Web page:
Construction site with concrete mixer

Is Concrete Losing Its Way?

Concrete has been a staple in the construction industry, just like flour in baking, it glues everything together. But the glue is starting to become unstuck as more research is highlighting the negative environmental impacts of cement - a core ingredient in concrete. The industrial extraction and high temperatures in the production process leads to one tonne of C02 emitted for every tonne of cement produced, accounting for 5% of worldwide man-made emissions of this gas.

Concrete has always claimed its merits on being strong, durable and affordable, and has been used in all aspects of construction, including underground services, to protect our waterways from wastewater and stormwater.  But is it time to reconsider how concrete, especially concrete tanks, rank on these points and if they are still the Thor-like hero we have come to expect?

Concrete is strong

Concrete strength is generally the reason why it’s chosen for construction, but there is more research being published to show that within waste water it’s not as strong as one may think. Due to the chemical composition of concrete and the acidity levels in the waste water, the concrete walls start to corrode, weakening the concrete structure.

Part of concrete’s strength is its rigidity, but if the earth moves underneath, the concrete won’t move and instead will just crack.This is particularly important in NZ where earthquakes could happen at any time and then the costs of fixing the concrete, often means ‘tear it out and start again’ which can be incredibly costly.

Concrete is heavy, especially as it’s changing from a liquid form to solid, and because of that, we’re seeing more pre-cast concrete built at a factory and then transported to the construction site. This tends to add to the cost and means extra planning as those on site need to know exactly when it’s arriving onsite to ensure that they are ready for it and can install it on time.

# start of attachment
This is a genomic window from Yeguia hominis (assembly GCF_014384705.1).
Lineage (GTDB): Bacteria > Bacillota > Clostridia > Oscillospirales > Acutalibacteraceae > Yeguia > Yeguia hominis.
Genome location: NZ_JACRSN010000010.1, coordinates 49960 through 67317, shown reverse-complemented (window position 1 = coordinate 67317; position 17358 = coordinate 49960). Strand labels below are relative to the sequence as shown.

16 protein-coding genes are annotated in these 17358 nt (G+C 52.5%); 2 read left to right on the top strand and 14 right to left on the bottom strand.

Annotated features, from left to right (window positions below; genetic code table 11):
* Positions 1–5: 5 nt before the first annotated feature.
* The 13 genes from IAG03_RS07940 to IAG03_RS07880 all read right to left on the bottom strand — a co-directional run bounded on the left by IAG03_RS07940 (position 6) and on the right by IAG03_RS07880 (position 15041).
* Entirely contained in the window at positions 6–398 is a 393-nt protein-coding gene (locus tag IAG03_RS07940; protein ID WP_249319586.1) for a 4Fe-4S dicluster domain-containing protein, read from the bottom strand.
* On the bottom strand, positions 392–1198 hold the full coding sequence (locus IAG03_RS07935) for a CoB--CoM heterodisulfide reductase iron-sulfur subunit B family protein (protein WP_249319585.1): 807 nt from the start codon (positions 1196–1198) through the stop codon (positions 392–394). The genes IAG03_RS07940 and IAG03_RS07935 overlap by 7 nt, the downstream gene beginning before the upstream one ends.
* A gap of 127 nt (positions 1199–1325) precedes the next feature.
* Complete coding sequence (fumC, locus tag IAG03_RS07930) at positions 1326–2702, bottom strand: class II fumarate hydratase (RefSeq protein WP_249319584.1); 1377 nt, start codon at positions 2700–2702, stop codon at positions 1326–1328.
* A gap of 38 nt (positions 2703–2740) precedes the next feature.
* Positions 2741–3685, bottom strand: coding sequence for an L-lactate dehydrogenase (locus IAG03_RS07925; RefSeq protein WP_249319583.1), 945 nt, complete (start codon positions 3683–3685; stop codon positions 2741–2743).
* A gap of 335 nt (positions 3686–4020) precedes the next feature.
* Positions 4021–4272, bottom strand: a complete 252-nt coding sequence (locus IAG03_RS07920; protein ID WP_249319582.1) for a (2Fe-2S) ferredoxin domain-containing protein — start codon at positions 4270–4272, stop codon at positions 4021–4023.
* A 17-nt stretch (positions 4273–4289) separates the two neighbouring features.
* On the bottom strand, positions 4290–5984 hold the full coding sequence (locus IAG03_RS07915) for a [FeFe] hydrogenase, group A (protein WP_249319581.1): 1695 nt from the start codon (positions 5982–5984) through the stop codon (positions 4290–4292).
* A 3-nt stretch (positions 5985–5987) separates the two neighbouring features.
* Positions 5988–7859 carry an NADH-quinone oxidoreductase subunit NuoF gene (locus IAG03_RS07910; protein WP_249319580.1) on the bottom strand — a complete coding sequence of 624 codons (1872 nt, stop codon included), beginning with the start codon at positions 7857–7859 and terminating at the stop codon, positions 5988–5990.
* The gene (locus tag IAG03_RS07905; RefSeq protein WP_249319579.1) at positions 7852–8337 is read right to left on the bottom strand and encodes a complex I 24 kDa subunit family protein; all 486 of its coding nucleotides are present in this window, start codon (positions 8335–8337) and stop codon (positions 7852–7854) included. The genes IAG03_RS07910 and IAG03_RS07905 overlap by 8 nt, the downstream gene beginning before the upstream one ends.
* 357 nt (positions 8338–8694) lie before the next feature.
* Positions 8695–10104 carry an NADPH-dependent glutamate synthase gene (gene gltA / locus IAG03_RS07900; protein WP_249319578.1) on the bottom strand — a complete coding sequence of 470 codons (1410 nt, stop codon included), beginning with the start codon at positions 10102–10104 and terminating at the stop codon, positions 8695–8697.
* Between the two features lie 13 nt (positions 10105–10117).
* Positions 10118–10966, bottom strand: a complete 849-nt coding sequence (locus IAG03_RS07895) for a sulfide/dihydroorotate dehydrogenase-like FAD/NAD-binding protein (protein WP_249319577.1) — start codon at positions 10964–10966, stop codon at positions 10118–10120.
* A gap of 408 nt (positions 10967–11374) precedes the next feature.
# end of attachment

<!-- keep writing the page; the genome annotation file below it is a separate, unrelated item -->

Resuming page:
Concrete is durable

Concrete was once seen as the longest lasting material there is, but with new technologies and the growth of plastic there are now products that last longer than concrete. Strong recyclable plastic as an example, can be used with a wax coating that in fact lasts longer than concrete as it lets water flow through and doesn’t have the same chemical composition as concrete.

Concrete is affordable

At a first glance concrete is affordable, it is often the most cost effective to purchase and install, which is great for this instant gratification day in age. However, when we take into account the whole life span of concrete, including annual maintenance costs, replacing an existing unit or down time with blockages and the replacing epoxy lining, the costs start to add up. These costs are only seen in the future, well after the initial costing is done, but you’re still paying for it and perhaps it’s at this point that you’re wishing you chose another solution?

Doomsday for Concrete?

It’s too easy for us in construction to continue doing “what has always been done” and instead take a big step forward to the future. Shift your thinking and consider more than just a concrete solution. Take time to learn more about alternative wastewater and stormwater tanks that can be as efficient in construction, if not more so. Lastly, consider the environmental impact that we  produce as an industry and how we can reduce it. If there are steps we can take to reduce that with products that are just as strong, durable and affordable over time, why would we not recommend and use these alternatives?

Considering an alternative to concrete? Get in touch today to discuss how we can help.

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